“My association is working with heads of state, ministers and senior members of parliament in EU countries, in order to prevent the cultivation of the Nazi heritage by putting such despicable items for sale at a high price.

סרט בד של עובד במחנה הריכוז דכאו הועמד למכירה

A canvas band of a Dachau concentration camp employee on sale at the auction
(Photo: Bidspirit)
“But shamefully, it seems that in the Jewish state of Israel, there are those who do not mind selling these items to the highest bidder,” wrote Margolin.
He further suggested a legislative outline to “end the despicable phenomenon of making money, while belittling the memory of the Holocaust.”

גלויה נדירה של הצורר אדולף היטלר, החל מ-50 דולר

Postcard with Adolf Hitler on it
(Photo: Bidspirit)
The Justice Ministry has yet to provide a response to the EJA’s appeal.
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Des centaines de dirigeants visiteront l'ancien camp de concentration de Theresienstadt

“Ce qui s’est passé à Terezin est le meilleur exemple des conséquences que peuvent entraîner les fake news”

120 dirigeants, parlementaires et diplomates de toute l’Europe se sont réunis à Prague pour visiter l’ancien camp de concentration de Theresienstadt, où ils allumeront des bougies à la mémoire des 80 000 victimes juives, à l’occasion de la Journée internationale dédiée à la mémoire des victimes de la Shoah qui aura lieu vendredi.

L’Union des organisations juives d’Europe, qui organise l’événement, a lancé l’opération d’allumage des bougies pour la Journée internationale de la Shoah, qui sera distribuée à tous les parlements d’Europe.

Le président de l’Union des organisations juives d’Europe, le rabbin Menachem Margolin, a déclaré à l’ouverture de la conférence que ce qui s’est passé à Terezin est le meilleur exemple des conséquences que peuvent entraîner les fake news. Les nazis ont utilisé le camp comme une “vitrine” pour conjurer les critiques internationales sur les mauvais traitements qu’ils infligeaient aux Juifs dans les ghettos et ont présenté des gens apparemment heureux, y compris des enfants qui mangent à leur guise et mènent diverses activités culturelles – alors que la plupart d’entre eux étaient plus tard transféré dans les camps d’extermination.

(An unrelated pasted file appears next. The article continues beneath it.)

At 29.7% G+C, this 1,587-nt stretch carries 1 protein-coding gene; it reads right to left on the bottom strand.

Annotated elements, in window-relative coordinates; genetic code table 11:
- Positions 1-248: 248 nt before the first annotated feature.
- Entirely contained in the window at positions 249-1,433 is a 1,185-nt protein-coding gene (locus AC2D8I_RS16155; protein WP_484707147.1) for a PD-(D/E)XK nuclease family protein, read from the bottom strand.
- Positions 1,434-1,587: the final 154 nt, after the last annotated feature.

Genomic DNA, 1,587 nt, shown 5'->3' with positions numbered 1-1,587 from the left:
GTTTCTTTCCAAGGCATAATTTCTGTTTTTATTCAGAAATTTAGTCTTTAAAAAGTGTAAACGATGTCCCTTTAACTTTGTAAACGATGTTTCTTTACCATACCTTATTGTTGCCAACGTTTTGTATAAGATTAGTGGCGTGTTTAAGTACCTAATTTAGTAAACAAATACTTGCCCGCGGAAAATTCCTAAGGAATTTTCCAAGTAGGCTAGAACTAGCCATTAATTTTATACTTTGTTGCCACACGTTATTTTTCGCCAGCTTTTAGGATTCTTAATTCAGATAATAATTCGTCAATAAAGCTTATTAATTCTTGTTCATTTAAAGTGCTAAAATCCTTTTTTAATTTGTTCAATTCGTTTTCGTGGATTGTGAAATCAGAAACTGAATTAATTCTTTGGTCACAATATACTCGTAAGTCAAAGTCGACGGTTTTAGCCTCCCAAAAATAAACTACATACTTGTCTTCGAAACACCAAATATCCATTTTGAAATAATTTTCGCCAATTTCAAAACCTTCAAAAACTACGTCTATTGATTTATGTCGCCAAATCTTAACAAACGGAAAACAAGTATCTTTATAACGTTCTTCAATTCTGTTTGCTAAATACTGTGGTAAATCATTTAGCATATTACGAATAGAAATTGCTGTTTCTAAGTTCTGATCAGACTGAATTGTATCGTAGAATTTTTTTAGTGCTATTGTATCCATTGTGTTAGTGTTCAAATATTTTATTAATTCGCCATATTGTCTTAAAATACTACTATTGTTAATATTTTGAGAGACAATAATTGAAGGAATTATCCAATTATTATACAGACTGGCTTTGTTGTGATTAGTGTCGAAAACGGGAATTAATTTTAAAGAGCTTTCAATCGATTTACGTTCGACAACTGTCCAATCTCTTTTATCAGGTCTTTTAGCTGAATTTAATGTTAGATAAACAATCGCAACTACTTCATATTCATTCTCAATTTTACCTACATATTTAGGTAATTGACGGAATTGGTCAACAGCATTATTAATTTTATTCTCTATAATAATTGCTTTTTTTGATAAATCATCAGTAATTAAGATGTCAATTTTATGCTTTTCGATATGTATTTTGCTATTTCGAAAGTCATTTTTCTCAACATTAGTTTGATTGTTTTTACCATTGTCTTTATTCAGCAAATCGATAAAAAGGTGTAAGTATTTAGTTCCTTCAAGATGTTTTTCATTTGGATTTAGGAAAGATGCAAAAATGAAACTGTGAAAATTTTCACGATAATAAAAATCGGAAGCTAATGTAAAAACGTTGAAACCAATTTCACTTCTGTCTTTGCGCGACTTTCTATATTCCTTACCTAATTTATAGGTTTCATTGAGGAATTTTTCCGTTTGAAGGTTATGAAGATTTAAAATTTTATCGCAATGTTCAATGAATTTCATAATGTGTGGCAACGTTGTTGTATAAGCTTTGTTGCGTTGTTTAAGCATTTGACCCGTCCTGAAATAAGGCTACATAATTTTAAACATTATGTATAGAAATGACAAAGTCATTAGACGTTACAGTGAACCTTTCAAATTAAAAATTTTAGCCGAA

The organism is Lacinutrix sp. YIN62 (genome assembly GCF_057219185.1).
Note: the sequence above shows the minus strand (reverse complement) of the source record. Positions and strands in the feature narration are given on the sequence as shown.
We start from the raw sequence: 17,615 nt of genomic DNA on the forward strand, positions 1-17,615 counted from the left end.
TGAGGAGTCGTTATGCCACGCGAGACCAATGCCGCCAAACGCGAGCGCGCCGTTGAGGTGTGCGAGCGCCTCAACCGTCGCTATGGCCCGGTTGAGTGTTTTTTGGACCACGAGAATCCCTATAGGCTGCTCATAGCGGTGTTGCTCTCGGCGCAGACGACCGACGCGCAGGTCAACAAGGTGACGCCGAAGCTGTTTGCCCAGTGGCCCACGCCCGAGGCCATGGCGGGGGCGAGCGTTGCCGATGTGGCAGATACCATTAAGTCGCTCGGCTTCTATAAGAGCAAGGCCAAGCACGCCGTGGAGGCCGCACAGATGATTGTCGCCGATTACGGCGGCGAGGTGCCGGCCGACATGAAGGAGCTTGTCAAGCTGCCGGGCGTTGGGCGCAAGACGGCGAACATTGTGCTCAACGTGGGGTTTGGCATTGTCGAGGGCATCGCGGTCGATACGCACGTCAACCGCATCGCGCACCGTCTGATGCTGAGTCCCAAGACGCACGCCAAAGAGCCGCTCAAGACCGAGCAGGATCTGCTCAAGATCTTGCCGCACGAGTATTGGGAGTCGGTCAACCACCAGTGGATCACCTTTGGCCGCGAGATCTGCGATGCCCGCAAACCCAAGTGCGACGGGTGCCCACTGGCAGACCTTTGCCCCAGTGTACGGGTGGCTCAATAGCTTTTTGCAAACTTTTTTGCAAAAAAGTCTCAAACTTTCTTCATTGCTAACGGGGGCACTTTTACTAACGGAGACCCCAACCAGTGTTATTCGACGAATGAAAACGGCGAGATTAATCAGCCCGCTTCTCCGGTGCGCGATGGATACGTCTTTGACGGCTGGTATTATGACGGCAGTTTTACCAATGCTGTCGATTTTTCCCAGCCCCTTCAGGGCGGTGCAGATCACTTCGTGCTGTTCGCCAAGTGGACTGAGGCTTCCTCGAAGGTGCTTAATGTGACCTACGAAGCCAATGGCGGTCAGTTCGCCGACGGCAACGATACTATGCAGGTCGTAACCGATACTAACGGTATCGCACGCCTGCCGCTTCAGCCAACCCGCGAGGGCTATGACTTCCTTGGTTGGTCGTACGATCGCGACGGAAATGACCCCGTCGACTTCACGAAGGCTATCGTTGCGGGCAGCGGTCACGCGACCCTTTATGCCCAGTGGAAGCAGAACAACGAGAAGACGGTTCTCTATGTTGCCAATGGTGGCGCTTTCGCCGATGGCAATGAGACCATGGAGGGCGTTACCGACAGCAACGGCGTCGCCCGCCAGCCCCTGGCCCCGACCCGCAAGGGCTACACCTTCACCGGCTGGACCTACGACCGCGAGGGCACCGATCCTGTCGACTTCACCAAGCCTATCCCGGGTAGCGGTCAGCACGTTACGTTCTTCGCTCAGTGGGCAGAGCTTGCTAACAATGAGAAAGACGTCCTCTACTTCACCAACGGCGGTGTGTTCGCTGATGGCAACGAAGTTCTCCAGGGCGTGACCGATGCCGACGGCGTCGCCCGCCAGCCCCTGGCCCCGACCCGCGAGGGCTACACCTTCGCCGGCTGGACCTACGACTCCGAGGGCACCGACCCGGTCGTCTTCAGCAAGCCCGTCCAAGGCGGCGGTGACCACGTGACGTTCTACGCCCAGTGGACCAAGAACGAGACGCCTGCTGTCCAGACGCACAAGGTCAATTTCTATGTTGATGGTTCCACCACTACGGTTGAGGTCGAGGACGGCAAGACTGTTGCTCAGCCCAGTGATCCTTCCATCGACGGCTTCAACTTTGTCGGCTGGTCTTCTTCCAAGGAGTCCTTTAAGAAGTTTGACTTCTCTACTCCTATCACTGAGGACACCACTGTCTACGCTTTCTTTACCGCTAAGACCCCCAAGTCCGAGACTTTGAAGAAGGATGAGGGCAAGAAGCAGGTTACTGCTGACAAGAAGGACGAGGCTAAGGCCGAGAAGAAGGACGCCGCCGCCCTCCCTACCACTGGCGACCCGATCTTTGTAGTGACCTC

“Terezin est un camp où les nazis ont tenté de montrer par la manipulation de films et de photographies un ‘ghetto modèle'”, a-t-il déclaré.  “Aujourd’hui, dans le contexte de l’épidémie de Covid-19, de la guerre en Ukraine et de la diffamation d’Israël, les antisémites utilisent exactement les mêmes méthodes. Le Juif est le bouc émissaire. La polarisation en politique contribue à répandre l’antisémitisme. La législation contre l’abattage rituel en Europe s’inscrit dans cette ambiance. De moins en moins de Juifs en Europe se permettent de montrer leur judéité sans crainte. Si les Juifs quittent l’Europe, ce sera un très mauvais signal de l’état du continent”, a-t-il expliqué.

Margolin a appelé à une coopération entre les parlements, les gouvernements européens et les communautés juives pour lutter contre l’antisémitisme.

46% des incidents antisémites en 2022 ont eu lieu en Europe et 39 % en Amérique du Nord. La propagande occupe 39% des actes antisémites, le vandalisme 28%, les violences physiques 14%, les violences verbales 11% et la délégitimation 7%, a indiqué le nouveau rapport de l’Organisation sioniste mondiale pour l’antisémitisme.